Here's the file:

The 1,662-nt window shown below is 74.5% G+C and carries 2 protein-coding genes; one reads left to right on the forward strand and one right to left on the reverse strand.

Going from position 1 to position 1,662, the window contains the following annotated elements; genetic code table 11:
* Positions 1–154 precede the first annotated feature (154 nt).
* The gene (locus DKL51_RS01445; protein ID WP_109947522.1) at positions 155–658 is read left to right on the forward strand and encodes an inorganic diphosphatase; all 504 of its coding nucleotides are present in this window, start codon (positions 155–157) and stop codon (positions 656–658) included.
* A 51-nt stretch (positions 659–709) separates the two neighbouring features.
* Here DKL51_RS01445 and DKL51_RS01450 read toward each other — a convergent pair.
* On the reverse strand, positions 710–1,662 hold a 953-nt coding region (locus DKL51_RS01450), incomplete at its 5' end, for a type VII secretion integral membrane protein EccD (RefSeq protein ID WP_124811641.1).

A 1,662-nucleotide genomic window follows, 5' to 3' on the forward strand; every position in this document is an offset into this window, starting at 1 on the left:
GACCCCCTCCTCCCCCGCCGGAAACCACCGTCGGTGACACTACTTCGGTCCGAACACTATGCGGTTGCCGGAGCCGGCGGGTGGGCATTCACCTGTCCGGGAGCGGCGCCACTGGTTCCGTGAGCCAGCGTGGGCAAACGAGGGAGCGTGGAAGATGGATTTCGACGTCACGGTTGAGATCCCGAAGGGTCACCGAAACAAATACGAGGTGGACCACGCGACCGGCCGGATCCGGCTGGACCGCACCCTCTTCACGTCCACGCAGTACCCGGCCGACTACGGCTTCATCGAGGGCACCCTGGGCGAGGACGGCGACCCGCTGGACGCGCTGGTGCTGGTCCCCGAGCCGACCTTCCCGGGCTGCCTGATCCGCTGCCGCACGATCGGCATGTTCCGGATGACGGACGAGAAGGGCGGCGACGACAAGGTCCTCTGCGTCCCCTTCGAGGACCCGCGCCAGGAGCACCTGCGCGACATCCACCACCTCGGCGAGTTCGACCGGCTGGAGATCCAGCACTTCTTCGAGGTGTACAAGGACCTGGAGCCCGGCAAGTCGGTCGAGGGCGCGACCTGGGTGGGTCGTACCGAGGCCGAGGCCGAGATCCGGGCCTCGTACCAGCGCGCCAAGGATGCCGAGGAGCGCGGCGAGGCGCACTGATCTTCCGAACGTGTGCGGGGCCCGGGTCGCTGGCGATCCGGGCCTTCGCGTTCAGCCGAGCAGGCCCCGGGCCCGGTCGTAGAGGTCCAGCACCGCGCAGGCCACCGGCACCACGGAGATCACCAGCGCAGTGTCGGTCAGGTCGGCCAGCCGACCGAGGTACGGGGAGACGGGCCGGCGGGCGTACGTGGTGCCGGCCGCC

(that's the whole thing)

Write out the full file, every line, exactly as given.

The 1,662-nt window shown below is 74.5% G+C and carries 2 protein-coding genes; one reads left to right on the forward strand and one right to left on the reverse strand.

Going from position 1 to position 1,662, the window contains the following annotated elements; genetic code table 11:
* Positions 1–154 precede the first annotated feature (154 nt).
* The gene (locus DKL51_RS01445; protein ID WP_109947522.1) at positions 155–658 is read left to right on the forward strand and encodes an inorganic diphosphatase; all 504 of its coding nucleotides are present in this window, start codon (positions 155–157) and stop codon (positions 656–658) included.
* A 51-nt stretch (positions 659–709) separates the two neighbouring features.
* Here DKL51_RS01445 and DKL51_RS01450 read toward each other — a convergent pair.
* On the reverse strand, positions 710–1,662 hold a 953-nt coding region (locus DKL51_RS01450), incomplete at its 5' end, for a type VII secretion integral membrane protein EccD (RefSeq protein ID WP_124811641.1).

A 1,662-nucleotide genomic window follows, 5' to 3' on the forward strand; every position in this document is an offset into this window, starting at 1 on the left:
GACCCCCTCCTCCCCCGCCGGAAACCACCGTCGGTGACACTACTTCGGTCCGAACACTATGCGGTTGCCGGAGCCGGCGGGTGGGCATTCACCTGTCCGGGAGCGGCGCCACTGGTTCCGTGAGCCAGCGTGGGCAAACGAGGGAGCGTGGAAGATGGATTTCGACGTCACGGTTGAGATCCCGAAGGGTCACCGAAACAAATACGAGGTGGACCACGCGACCGGCCGGATCCGGCTGGACCGCACCCTCTTCACGTCCACGCAGTACCCGGCCGACTACGGCTTCATCGAGGGCACCCTGGGCGAGGACGGCGACCCGCTGGACGCGCTGGTGCTGGTCCCCGAGCCGACCTTCCCGGGCTGCCTGATCCGCTGCCGCACGATCGGCATGTTCCGGATGACGGACGAGAAGGGCGGCGACGACAAGGTCCTCTGCGTCCCCTTCGAGGACCCGCGCCAGGAGCACCTGCGCGACATCCACCACCTCGGCGAGTTCGACCGGCTGGAGATCCAGCACTTCTTCGAGGTGTACAAGGACCTGGAGCCCGGCAAGTCGGTCGAGGGCGCGACCTGGGTGGGTCGTACCGAGGCCGAGGCCGAGATCCGGGCCTCGTACCAGCGCGCCAAGGATGCCGAGGAGCGCGGCGAGGCGCACTGATCTTCCGAACGTGTGCGGGGCCCGGGTCGCTGGCGATCCGGGCCTTCGCGTTCAGCCGAGCAGGCCCCGGGCCCGGTCGTAGAGGTCCAGCACCGCGCAGGCCACCGGCACCACGGAGATCACCAGCGCAGTGTCGGTCAGGTCGGCCAGCCGACCGAGGTACGGGGAGACGGGCCGGCGGGCGTACGTGGTGCCGGCCGCC